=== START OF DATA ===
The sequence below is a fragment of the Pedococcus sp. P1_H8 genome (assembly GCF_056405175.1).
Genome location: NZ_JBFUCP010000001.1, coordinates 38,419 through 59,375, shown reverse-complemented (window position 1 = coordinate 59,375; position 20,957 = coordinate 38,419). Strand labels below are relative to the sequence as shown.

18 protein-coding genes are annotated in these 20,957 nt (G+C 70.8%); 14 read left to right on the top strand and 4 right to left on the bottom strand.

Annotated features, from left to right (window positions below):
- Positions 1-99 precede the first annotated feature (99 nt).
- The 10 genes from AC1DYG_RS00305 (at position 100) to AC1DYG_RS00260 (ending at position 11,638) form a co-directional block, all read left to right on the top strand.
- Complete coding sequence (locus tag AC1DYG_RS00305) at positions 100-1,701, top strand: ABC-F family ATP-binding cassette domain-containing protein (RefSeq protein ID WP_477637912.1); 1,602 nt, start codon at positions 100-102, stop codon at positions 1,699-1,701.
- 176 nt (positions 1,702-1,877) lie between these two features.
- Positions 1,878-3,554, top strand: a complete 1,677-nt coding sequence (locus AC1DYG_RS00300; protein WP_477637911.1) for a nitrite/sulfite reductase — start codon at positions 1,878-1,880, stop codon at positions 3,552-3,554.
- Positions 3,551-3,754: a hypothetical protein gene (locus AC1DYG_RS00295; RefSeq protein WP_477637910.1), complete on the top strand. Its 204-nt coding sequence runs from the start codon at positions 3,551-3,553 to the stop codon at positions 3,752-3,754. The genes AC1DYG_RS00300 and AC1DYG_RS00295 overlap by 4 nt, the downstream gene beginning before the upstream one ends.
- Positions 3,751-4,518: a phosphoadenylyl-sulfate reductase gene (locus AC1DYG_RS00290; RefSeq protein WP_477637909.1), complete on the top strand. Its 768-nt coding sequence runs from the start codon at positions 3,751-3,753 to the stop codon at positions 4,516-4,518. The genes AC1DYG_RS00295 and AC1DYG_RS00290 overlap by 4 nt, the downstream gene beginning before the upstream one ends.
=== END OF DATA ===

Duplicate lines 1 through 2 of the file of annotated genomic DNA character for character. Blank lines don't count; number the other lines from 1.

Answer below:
The sequence below is a fragment of the Pedococcus sp. P1_H8 genome (assembly GCF_056405175.1).
Genome location: NZ_JBFUCP010000001.1, coordinates 38,419 through 59,375, shown reverse-complemented (window position 1 = coordinate 59,375; position 20,957 = coordinate 38,419). Strand labels below are relative to the sequence as shown.